“I bought a magazine,” Robbi Hess said as we sipped fruit punch at Lift Bridge Books' annual Local Author Celebration.
Robbi writes and edits for a medical journal, a business magazine and a weekly newspaper as well as doing loads of free-lance and editorial work. Somehow she squeezes in time to teach writing classes and, along with co-author Marcia Layton Turner, has just published A Complete Idiot’s Guide to 30,000 Baby Names. You’d think a person with so much going on in her life would be a better conversationalist, but there she was, telling me she had bought a magazine. Because she is a friend and because I have long supported the efforts of the socially inept, I simply nodded and stated that just that very morning I had bought a newspaper and a Diet Coke and that I could thus truly understand her bubbly enthusiasm over her magazine purchase.
“Not an issue, you idiot,” she said. “A whole magazine.”
I don’t believe she actually called me an idiot, but her one eyebrow did twitch in a way that indicated she was thinking it.
Robbi is now the very proud owner of ByLine, a monthly magazine aimed at freelance writers, novelists and poets (both published and pre-published), stuffed with excellent how-to articles, short stories, poems, contest information, essays, motivational pieces and great humor. It’s been helping writers hone their craft for more than 25 years and how I’ve gotten where I am without it is a fine example of dumb luck.
As we downed Dixie Cup after Dixie Cup of that punch, Robbi told me about her plans and there was a twinkle in her eye that I have seen my friends flash as they recount the alleged joys of parenting. Fans of ByLine – and they are legion – can sleep well at night knowing that the magazine they love will only get better with Robbi at the helm.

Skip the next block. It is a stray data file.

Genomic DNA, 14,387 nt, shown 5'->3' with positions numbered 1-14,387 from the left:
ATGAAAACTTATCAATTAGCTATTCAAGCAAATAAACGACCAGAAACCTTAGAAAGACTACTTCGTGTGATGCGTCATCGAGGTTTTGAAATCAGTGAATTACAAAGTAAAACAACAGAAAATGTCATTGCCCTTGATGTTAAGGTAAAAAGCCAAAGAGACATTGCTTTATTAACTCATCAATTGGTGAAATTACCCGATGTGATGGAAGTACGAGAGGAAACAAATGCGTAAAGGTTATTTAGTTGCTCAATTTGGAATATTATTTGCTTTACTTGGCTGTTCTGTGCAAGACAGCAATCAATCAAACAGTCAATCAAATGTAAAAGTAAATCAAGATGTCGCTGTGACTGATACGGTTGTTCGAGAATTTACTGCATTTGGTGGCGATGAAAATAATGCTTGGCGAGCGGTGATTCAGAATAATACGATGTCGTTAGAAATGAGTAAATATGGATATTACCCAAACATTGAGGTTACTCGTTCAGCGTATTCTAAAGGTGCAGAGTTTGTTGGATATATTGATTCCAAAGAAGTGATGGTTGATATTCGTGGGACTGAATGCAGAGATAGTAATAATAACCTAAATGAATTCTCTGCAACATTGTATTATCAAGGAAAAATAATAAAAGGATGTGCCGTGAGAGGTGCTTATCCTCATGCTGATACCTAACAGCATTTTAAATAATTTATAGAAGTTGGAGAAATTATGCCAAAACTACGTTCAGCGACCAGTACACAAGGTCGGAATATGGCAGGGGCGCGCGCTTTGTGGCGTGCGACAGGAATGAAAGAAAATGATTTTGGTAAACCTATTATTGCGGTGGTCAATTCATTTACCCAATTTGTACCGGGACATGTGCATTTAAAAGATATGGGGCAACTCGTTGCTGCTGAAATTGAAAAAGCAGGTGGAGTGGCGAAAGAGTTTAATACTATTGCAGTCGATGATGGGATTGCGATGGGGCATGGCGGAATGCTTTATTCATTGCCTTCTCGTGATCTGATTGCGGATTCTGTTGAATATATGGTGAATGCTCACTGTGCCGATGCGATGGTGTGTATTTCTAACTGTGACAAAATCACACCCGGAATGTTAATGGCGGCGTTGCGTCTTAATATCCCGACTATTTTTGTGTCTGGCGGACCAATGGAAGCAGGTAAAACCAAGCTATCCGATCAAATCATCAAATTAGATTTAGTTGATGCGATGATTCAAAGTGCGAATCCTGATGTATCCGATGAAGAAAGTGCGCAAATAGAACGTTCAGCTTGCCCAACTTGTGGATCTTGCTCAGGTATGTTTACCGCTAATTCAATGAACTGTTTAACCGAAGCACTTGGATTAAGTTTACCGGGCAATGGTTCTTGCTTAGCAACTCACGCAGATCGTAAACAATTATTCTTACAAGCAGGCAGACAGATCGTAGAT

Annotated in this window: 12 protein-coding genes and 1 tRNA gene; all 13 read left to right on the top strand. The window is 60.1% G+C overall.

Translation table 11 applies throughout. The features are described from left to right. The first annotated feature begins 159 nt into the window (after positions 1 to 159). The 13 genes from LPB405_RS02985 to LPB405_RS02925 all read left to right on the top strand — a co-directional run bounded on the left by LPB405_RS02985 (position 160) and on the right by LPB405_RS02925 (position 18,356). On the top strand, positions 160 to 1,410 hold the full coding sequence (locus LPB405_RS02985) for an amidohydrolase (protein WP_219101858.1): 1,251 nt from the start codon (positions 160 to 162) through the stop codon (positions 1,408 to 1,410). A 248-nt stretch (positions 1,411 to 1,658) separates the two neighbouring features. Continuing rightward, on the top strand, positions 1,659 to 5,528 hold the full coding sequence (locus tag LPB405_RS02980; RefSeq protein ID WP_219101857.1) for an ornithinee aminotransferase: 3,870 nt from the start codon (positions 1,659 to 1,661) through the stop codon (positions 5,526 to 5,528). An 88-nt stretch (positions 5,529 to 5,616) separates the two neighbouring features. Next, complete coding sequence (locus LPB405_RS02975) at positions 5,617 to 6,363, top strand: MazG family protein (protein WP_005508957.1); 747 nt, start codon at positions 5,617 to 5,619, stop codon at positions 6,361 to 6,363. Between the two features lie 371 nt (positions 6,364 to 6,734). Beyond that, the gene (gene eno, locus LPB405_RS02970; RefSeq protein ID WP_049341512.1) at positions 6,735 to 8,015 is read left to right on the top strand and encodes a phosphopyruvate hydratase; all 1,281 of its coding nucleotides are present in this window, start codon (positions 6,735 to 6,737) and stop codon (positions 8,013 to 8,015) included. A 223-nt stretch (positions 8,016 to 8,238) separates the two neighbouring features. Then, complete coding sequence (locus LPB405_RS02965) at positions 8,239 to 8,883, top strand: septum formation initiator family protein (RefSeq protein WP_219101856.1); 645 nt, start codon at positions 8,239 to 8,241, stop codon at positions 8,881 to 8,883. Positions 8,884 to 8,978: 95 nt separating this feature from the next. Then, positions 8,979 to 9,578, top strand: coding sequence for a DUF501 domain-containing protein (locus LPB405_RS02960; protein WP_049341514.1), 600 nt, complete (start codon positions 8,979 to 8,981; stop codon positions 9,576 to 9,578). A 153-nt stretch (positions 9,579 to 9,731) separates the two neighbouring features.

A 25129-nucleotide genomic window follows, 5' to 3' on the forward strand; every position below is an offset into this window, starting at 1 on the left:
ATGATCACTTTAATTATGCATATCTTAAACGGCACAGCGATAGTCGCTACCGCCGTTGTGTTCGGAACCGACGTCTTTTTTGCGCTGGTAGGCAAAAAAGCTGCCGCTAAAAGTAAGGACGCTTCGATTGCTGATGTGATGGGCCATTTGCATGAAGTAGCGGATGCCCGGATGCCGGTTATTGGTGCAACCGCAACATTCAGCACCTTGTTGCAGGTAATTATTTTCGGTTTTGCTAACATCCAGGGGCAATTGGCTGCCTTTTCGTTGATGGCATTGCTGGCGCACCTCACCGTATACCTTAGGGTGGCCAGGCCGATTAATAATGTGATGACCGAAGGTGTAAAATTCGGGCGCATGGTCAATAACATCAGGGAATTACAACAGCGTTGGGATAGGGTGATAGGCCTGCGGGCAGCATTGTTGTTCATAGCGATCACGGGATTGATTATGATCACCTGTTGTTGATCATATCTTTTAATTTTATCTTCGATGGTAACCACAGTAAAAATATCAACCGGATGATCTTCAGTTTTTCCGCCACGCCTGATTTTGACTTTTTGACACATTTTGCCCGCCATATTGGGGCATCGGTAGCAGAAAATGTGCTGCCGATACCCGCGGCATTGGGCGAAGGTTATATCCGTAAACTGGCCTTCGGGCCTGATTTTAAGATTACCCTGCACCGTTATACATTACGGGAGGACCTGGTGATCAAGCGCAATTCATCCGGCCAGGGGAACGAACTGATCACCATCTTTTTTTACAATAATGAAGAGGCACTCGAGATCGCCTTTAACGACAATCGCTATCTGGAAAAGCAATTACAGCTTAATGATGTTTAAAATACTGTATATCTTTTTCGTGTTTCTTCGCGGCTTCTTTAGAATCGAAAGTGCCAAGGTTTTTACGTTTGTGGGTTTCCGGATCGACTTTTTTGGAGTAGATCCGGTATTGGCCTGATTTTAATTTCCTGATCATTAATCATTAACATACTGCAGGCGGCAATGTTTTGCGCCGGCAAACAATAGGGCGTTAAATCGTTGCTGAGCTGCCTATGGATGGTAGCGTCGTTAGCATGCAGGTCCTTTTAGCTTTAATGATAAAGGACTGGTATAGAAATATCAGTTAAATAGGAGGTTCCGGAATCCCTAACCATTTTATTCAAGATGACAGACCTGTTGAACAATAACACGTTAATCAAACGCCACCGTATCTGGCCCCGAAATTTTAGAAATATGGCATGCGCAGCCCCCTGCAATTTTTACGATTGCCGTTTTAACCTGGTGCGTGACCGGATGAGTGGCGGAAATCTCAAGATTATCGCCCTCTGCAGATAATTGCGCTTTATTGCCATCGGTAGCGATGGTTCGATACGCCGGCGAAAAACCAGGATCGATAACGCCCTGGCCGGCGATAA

Now all this got me thinking what kind of magazine I’d like to own.
At first I thought it would be fun to run a magazine where people who were writers could come and share their stories, offer advice, show off some of their work and alert fellow writers to little-known opportunities in the field. But then I realized that that was ByLine and I didn’t think Robbi would appreciate the competition.
Then I thought about owning a mystery magazine, the kind that published short stories and reviews. And it wouldn’t be stories by the Big Guys but by folks just getting started, newbies testing their skills and seeing their work in print for the very first time, a magazine that these writers would then feel indebted to the rest of their career, coming back after they really were one of the Big Guys, just to publish with the magazine out of love and respect. It’s a good idea. So good that Babs Lakey came up with it years ago when she started Futures Mysterious Anthology.
I mentally listed all my hobbies and interests, trying to think of an overlooked market begging for its own journal. Then I matched that list against magazines already on the racks. This was a good idea since I never knew there were magazines devoted to moving overseas (Transitions Abroad), learning to play the saxophone (Saxophone Journal), recovering stolen art (IFAR Journal), martinis (Modern Drunkard), pirates (No Quarter Given) and burlesque (Shimmy). My search went on for days but every time I came up with an idea (ska bands, camel racing, the worship of Zeus) somebody had beat me to it.
Then it hit me.
If all goes well, sometime next year you’ll be able to stop by your local newsstand and pick up a copy of Blank Page Magazine.
I’ll cut you a deal on a subscription.